Cognitive Task Analysis Richard E.Clark, David F. Feldon, Jeroen J. G. van Merriënboer, Kenneth Yates and Sean Early October 14, 2006 (Final Draft) “Cognitive Task Analysis is the extension of traditional task analysis techniques to yield information about the knowledge, thought processes and goal structures that underlie observable task performance. [It captures information about both…] ... overt observable behavior and the covert cognitive functions behind it [to] form an integrated whole.” (p. 3, Chipman, Schraagen, & Shalin, 2000) Cognitive task analysis (CTA) uses a variety of interview and observation strategies to capture a description of the knowledge that experts use to perform complex tasks. Complex tasks are defined as those where performance requires the integrated use of both controlled (conscious, conceptual) and automated (unconscious, procedural or strategic) knowledge to perform tasks that often extend over many hours or days (see van Merriënboer, Clark, & de Croock, 2002). CTA is often only one of the strategies used to describe the knowledge required for performance. It is a valuable approach when advanced experts are available who reliably achieve a desired performance standard on a target task and the goal is to capture the “cognitive” knowledge used by them (Clark & Estes, 1999). Analysts use CTA to capture accurate and complete descriptions of cognitive processes and decisions. The outcome is most often a description of the performance objectives, equipment, conceptual knowledge, procedural knowledge and performance standards used by experts as they perform a task. The descriptions are formatted so that they can be used as records of task performance and/or to inform novices in a way that helps them achieve the performance goal(s) in any context. CTA is most often performed before (or as an integral part of) the design of instruction, work, job aids and/or tests. The descriptions are then used to develop expert systems, tests to certify job or task competence, and training for acquiring new and complex knowledge for attainment of performance goals (Chipman, Schraagen, & Shalin, 2000; Jonassen, Tessmer, & Hannum, 1999). This chapter presents an overview of the current state of CTA in research and practice. The first section presents descriptions of a variety of CTA techniques, their common characteristics, and the typical strategies used to elicit knowledge from experts and other sources. The second section discusses the integration of CTA with training design. The third section describes research on the impact of CTA and synthesizes a number of studies and reviews pertinent to issues underlying knowledge elicitation. In the fourth section, we present a number of recommendations for future research. The main conclusions are given in the final section. Types of Cognitive Task Analysis Currently in Use Researchers have identified over 100 types of CTA methods currently in use, which can make it difficult for the novice practitioner to choose the appropriate method 1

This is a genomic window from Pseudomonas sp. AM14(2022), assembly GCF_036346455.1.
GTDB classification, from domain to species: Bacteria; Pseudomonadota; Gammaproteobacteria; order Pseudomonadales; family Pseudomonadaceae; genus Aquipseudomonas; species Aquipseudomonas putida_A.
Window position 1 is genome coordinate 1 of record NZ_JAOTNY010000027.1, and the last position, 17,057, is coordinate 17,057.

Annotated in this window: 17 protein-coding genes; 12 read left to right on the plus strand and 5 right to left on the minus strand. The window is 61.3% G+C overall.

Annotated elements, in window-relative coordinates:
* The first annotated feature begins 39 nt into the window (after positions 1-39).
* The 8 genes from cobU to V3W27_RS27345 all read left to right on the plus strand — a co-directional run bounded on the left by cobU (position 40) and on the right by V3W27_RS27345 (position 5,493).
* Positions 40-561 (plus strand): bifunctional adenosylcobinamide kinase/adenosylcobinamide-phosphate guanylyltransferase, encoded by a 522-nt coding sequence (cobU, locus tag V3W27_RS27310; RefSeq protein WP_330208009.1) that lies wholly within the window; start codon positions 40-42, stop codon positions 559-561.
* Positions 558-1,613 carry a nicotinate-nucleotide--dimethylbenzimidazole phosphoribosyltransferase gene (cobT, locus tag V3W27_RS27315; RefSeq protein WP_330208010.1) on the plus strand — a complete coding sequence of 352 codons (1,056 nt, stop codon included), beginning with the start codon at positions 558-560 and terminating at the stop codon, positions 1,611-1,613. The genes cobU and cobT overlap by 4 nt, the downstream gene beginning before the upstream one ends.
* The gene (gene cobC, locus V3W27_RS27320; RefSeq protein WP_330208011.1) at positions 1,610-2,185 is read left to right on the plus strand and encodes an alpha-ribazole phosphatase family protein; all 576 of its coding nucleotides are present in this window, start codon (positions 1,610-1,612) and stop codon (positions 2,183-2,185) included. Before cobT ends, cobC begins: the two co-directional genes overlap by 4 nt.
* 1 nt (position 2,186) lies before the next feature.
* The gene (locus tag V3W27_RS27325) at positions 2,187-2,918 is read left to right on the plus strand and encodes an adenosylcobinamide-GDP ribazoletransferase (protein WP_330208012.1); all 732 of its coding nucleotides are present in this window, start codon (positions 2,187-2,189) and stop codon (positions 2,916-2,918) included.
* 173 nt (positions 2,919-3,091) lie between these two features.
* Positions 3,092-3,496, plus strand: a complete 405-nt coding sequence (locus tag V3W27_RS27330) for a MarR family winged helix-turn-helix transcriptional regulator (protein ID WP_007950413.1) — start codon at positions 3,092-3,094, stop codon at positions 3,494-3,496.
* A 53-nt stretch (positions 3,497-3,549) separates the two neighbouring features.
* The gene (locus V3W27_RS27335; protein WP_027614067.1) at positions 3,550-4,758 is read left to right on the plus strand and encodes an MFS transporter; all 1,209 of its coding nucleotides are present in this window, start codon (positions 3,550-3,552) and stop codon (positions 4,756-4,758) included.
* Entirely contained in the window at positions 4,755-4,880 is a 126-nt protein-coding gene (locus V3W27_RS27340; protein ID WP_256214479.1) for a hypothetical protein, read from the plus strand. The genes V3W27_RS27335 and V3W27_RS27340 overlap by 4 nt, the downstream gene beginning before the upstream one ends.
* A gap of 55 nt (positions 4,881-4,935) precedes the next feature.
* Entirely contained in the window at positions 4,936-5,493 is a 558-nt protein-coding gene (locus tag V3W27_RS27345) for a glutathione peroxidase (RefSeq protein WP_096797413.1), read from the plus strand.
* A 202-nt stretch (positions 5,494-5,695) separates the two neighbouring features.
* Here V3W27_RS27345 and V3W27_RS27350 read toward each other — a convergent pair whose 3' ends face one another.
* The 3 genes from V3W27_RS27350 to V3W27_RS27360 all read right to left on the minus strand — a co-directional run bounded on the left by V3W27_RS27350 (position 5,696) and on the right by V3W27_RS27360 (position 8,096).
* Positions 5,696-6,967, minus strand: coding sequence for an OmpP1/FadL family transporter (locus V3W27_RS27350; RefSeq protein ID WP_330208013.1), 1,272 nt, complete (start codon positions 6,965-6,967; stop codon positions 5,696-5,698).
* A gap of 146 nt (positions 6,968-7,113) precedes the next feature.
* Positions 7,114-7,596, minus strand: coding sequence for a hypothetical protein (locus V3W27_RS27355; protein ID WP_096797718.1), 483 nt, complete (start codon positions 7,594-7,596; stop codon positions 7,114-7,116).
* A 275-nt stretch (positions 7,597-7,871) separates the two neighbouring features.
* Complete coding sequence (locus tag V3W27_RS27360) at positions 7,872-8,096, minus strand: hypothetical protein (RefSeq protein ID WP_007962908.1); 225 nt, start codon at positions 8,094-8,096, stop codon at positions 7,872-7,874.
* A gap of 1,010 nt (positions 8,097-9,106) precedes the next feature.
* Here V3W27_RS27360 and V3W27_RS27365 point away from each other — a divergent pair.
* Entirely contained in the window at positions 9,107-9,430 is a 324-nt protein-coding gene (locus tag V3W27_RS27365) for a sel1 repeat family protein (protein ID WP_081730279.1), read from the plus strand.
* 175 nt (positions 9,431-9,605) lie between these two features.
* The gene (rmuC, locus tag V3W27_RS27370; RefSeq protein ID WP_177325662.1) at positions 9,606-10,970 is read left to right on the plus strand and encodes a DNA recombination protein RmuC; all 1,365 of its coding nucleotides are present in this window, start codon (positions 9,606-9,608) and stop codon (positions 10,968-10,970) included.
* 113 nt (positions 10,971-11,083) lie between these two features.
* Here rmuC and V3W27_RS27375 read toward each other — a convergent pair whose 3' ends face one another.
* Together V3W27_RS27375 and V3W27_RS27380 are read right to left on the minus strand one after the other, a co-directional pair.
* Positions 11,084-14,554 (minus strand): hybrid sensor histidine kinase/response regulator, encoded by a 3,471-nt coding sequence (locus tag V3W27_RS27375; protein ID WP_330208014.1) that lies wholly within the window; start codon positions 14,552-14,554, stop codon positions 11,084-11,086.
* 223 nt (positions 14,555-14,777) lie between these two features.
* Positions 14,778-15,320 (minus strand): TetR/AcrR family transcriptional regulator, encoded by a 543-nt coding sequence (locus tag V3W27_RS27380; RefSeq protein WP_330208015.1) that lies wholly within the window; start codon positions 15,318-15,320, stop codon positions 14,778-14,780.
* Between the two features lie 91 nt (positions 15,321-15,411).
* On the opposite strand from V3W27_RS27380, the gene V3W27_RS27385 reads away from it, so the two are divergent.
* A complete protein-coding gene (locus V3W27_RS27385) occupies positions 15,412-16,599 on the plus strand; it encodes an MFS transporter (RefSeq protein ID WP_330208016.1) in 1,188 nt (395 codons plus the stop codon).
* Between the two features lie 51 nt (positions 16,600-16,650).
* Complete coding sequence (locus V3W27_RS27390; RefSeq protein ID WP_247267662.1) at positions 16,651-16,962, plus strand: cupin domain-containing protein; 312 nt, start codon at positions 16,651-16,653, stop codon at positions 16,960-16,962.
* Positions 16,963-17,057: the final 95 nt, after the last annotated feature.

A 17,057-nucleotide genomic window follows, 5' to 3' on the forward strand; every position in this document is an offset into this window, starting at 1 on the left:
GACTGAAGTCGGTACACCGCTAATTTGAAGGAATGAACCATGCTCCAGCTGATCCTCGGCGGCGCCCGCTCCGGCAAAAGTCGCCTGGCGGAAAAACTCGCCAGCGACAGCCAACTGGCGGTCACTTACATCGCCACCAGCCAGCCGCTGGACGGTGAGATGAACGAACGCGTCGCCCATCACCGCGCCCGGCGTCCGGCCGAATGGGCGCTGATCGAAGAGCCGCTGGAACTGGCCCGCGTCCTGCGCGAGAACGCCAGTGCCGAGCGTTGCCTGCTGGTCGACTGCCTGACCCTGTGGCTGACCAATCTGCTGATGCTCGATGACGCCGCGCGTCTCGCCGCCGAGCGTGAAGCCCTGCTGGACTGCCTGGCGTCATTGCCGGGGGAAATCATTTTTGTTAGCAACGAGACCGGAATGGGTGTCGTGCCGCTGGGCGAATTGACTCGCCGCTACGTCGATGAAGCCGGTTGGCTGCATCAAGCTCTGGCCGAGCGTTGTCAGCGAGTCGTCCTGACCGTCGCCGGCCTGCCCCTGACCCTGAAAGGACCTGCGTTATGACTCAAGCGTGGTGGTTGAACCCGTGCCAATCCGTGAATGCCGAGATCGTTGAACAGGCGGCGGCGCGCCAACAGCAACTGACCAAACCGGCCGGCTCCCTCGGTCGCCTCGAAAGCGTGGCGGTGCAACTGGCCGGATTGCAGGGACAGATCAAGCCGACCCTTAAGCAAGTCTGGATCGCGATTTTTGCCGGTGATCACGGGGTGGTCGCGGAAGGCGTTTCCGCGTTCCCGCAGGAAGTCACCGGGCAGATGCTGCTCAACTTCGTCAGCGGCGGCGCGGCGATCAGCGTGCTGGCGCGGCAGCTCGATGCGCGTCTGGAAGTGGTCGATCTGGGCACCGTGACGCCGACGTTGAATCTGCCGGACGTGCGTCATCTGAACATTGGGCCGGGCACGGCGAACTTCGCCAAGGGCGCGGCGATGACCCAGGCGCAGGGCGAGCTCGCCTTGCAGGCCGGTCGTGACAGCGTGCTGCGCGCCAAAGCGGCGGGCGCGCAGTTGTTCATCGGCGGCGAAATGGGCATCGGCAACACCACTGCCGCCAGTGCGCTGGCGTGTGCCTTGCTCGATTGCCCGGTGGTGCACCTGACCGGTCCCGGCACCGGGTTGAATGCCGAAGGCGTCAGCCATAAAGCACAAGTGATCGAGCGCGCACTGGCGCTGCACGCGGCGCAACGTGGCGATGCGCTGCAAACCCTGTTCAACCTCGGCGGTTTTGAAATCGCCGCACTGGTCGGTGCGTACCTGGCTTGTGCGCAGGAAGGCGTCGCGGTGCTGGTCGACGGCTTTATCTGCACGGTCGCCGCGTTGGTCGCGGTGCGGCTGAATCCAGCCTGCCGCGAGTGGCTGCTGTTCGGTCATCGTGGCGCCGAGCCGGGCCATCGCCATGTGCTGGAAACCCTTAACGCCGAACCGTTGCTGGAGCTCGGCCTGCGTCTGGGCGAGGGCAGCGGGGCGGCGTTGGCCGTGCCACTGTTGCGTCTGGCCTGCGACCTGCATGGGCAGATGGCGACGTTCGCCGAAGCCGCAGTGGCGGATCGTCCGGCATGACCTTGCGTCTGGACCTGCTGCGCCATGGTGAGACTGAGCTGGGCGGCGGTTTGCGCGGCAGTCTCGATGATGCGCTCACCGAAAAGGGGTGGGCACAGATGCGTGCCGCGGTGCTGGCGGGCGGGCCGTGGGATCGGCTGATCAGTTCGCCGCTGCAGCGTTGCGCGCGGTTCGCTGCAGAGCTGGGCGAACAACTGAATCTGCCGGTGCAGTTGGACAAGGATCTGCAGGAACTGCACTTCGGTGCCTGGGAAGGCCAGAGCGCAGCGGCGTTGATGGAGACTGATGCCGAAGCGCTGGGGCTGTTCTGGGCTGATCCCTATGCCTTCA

(Cooke, 1994). The number and variety of CTA methods is due primarily to the diverse paths that the development of CTA has taken. It has origins in behavioral task analysis, early work in specifying computer system interfaces, and in military applications—each with its own demands, uses, and research base. Over the past twenty years, CTA has been increasingly informed by advances in cognitive science and has become an important component for the design of systems and training in many domains. The growing body of literature describing CTA methods, applications, and results mirrors the diverse application and development of CTA methods. There are, however, reviews and classifications to guide those interested in exploring and applying CTA, including a comprehensive “review of reviews” provided by Schraagen, Chipman, and Shute (2000). Cooke (1994) conducted one of the more extensive reviews of CTA. She identified three broad families of...
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